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Biological Disciplines Meet to Break, Then Maybe Fix, Bread

At a conference April 9th to 11th, conservation biologists and synthetic biologists will try to find common ground. Steve Mirsky reports

Synthetic biologists design and make biological devices and systems for useful purposes. Conservation biologists study biodiversity to protect species and habitat. The two groups don’t talk to each other much. Conservation biologist Kent Redford thus organized a conference, the aim: “A better communication and an attempt on our part to instill some of our values into the lives and decisions made by synthetic biologists; to change the path that those technologies may take, to make them less environmentally harmful, if not in fact environmentally beneficial.”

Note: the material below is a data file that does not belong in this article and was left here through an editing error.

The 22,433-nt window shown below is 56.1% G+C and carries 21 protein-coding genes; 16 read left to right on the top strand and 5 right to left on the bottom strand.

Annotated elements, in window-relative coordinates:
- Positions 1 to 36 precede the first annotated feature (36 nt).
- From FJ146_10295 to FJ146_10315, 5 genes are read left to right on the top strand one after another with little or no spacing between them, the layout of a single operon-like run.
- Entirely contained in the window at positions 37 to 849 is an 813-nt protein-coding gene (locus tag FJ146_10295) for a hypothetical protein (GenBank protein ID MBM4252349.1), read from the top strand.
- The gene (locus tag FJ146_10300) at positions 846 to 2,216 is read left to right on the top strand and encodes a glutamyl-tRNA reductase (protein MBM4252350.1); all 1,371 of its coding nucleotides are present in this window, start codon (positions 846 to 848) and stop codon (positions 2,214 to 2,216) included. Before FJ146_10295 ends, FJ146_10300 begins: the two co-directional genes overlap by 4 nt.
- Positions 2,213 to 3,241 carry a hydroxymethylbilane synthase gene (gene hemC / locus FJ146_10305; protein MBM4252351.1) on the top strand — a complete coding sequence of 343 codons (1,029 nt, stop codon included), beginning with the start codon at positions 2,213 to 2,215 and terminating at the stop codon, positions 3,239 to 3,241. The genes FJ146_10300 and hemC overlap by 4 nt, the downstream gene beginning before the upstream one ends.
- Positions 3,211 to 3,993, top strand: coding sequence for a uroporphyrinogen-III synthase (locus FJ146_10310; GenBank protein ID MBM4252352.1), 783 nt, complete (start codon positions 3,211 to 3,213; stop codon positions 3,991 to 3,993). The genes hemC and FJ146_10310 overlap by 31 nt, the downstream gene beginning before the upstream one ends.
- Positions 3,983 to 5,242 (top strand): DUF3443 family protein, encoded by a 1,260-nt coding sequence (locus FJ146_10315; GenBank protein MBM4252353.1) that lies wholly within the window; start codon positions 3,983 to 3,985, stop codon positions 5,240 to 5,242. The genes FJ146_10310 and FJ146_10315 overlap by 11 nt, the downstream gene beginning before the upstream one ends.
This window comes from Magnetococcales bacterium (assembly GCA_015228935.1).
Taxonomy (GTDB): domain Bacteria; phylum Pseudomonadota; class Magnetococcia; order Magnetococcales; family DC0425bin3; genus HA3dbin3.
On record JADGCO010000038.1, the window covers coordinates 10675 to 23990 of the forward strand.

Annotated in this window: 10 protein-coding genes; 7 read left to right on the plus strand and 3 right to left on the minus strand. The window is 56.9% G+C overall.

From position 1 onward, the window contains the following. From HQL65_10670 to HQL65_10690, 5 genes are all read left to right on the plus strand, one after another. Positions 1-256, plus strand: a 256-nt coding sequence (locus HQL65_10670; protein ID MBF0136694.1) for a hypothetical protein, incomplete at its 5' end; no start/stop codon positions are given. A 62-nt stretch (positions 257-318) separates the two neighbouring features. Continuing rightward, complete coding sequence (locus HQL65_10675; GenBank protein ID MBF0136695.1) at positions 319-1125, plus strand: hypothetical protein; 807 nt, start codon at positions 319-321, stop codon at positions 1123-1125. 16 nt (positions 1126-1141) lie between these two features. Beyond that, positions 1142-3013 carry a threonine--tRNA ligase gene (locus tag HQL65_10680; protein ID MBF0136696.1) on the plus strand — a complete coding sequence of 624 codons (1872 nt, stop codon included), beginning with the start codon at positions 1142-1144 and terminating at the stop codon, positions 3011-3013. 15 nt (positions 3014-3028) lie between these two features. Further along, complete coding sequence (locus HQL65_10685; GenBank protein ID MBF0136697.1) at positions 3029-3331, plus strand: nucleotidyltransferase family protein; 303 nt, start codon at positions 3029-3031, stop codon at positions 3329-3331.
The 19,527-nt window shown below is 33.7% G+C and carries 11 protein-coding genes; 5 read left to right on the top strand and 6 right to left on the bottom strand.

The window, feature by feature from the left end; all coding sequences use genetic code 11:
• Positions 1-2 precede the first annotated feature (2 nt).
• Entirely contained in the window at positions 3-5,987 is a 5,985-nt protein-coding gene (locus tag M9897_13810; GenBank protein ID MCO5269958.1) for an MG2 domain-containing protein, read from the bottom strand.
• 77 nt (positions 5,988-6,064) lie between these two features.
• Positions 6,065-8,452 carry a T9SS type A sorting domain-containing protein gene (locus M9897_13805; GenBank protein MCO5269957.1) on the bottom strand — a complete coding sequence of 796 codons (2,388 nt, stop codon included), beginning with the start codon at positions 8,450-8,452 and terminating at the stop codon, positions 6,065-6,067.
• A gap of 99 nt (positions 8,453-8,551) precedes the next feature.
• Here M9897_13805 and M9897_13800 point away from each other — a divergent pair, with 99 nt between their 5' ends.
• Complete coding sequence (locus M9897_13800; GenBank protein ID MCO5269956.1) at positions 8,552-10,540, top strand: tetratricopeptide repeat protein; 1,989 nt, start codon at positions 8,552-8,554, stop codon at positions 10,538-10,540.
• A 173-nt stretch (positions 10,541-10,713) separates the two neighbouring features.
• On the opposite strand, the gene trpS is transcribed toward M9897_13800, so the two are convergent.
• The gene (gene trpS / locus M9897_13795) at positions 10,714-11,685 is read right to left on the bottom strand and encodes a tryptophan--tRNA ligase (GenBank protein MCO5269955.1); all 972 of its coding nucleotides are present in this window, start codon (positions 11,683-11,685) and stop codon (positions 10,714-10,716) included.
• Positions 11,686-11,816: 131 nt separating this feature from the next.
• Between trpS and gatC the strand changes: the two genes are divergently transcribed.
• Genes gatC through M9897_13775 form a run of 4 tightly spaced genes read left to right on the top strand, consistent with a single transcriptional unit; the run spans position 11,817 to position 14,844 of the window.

The conference, “How will synthetic biology and conservation shape the future of nature?”, is at Clare College in Cambridge, England, April 9th to 11th. Redford, formerly with the Wildlife Conservation Society and now at this own Archipelago Consulting, is a co-author of a paper in the journal PLoS Biology [Kent H. Redford, William Adams, and Georgina M. Mace, Synthetic Biology and Conservation of Nature: Wicked Problems and Wicked Solutions] that frames the issues the conference will begin to address. These include the possibility of resurrecting extinct species, interactions between synthetic and existing organisms, and how the public could be helped or harmed by synthetic biology in, for example, agriculture. “If we can start that conversation at that meeting, I’ll be a happy guy.”

—Steve Mirsky

[The above text is a transcript of this podcast.]

[To hear a detailed discussion with Kent Redford, check out the Science Talk podcast, on iTunes or at www.scientificamerican.com]

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